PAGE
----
The Met: Live in HD supported financially by the Foundation of the Arts and Music in Asia, a Hong Kong-registered charity.
Lise Davidsen unleashed rare grandeur of tone throughout her range in the title role of Strauss’s opera.
“Did you see ‘Ariadne’ last night?” a friend wrote to me on Wednesday. “If you were in Brooklyn, you still may have heard it.”
I had seen it, and I knew immediately that by “it” he meant “her”: the soprano Lise Davidsen, who as the title character of Strauss’s “Ariadne auf Naxos” filled the mighty Metropolitan Opera on Tuesday in a way few singers can.
- from New York Times
As always, Franco Zeffirelli’s fantasy setting of a Chinese imperial court, with its gilded terraces, liveried attendants, long-sleeved ladies-in-waiting, dancers, mimes, and acrobats—and the common people slithering around on all fours like lower-level primates—was an eye-popping spectacle.
- from New York Classical Review
Brett Dean and Matthew Jocelyn’s adaptation of the classic play is both traditional and innovative, elegant and passionate.
An opera composer would need the epic gifts and epic gall of a Richard Wagner to consider an adaptation of “Hamlet” and think: “Yup, I’ve got this.”
“My initial response,” Brett Dean has ventured more modestly, “was to say no, that I couldn’t possibly tackle something that big.”
But about 10 years ago, Dean put aside his reservations and began to tackle the play, with Matthew Jocelyn by his side as librettist. And, boldly slashing and reconfiguring Shakespeare’s text while setting it to a score assured in both crashes and whispers, they tackled it to the ground.
- from The New York Times
Simon Stone delivers a visually stunning and conceptually arresting production of Donizetti’s enduring 1835 opera, past interpretations of which haven’t always been warmly received
Lammermoor ain’t what it used to be. Or, at least, it wasn’t Saturday night at the Metropolitan Opera.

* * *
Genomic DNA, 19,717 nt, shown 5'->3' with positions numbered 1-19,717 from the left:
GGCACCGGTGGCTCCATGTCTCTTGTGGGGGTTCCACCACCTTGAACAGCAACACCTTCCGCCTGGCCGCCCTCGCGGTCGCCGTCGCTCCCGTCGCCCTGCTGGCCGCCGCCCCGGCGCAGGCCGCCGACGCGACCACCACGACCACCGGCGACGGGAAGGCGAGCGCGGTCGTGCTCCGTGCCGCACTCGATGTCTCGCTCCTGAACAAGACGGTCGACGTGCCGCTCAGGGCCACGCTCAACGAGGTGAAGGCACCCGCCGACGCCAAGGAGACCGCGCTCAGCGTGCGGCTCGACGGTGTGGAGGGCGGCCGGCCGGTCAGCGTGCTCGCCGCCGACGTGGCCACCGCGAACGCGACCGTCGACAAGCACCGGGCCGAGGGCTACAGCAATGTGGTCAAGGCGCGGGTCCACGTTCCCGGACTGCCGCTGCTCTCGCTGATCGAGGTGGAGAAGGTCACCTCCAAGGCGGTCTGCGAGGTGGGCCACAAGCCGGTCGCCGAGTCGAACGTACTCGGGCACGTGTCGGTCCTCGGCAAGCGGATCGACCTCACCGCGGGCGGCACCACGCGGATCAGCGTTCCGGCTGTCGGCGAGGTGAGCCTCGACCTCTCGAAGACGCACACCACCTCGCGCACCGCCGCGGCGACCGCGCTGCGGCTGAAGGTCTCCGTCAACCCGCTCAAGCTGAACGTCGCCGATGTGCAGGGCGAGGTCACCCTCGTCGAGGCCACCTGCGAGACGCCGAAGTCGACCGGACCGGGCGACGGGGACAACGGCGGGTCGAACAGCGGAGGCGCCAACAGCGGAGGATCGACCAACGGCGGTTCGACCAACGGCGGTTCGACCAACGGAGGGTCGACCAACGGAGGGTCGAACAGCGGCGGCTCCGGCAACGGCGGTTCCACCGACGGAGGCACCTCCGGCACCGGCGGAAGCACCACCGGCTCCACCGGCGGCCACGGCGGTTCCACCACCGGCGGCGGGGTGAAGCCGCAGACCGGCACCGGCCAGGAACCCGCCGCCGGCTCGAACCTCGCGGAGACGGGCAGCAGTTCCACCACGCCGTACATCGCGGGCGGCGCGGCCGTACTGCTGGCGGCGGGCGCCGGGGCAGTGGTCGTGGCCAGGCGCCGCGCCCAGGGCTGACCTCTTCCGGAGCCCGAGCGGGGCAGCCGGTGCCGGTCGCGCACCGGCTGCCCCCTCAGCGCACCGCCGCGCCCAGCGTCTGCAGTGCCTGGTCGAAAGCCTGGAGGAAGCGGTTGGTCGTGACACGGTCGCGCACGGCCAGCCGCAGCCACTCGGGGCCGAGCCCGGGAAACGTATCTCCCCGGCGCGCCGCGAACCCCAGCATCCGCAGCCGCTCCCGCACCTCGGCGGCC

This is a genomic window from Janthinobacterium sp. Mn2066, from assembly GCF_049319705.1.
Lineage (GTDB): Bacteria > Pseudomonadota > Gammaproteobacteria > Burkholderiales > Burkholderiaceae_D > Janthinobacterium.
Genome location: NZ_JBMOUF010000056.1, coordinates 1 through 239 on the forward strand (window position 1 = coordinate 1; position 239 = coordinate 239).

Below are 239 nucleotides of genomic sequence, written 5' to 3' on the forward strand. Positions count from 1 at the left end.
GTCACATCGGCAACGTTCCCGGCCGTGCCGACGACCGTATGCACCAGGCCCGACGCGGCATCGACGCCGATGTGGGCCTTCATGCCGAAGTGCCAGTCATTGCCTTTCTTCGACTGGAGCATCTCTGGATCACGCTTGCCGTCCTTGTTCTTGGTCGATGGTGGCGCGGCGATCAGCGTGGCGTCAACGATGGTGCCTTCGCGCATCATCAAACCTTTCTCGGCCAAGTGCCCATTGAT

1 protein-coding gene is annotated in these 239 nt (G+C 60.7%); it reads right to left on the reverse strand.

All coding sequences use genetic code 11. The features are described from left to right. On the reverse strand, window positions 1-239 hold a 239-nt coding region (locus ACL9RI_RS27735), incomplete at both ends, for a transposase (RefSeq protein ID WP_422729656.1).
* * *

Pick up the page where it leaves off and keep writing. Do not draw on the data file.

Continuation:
In Simon Stone’s visually stunning and conceptually arresting production of Donizetti’s enduring 1835 opera “Lucia di Lammermoor,” the verdant hills and wild landscape of 18th-century Scotland have been paved over and replaced with the living ruins of the American Rust Belt: a pawnshop, a cheap motel, a liquor store, an ATM that charges too much. Its natural glories now artificial and garish; its mysteries now a minimart.
- from The Washington Post
Q : How can I book tickets?
A : You can purchase tickets two ways:
1. Find the 'buy tickets' button next to the opera of your choice. You'll be directed to the cinema webpage to enter details and complete the purchase. Collect your reserved tickets at the Box Office before the performance.
2. Cinema Box Office: You can go to the Box Office of the respective cinemas in person to purchase a ticket.
Q : How long is the intermission?
A : Intermission will be around 10 to 15 minutes long. Some operas have 2 or more intermissions. For screenings at Bethanie Theatre, the first intermission is a 45 minute dinner break. Patrons are welcome to bring their own dinner for their enjoyment.
Q : Is there a dress code?
A : There is no dress code for the Met screenings. We recommend comfortable clothing appropriate for a professional setting.
Q : Is the opera translated?
A : Yes. Most operas are sung in their original language and all are translated with English subtitles. Some operas also provide Chinese subtitles. Backstage interviews will be conducted in English.
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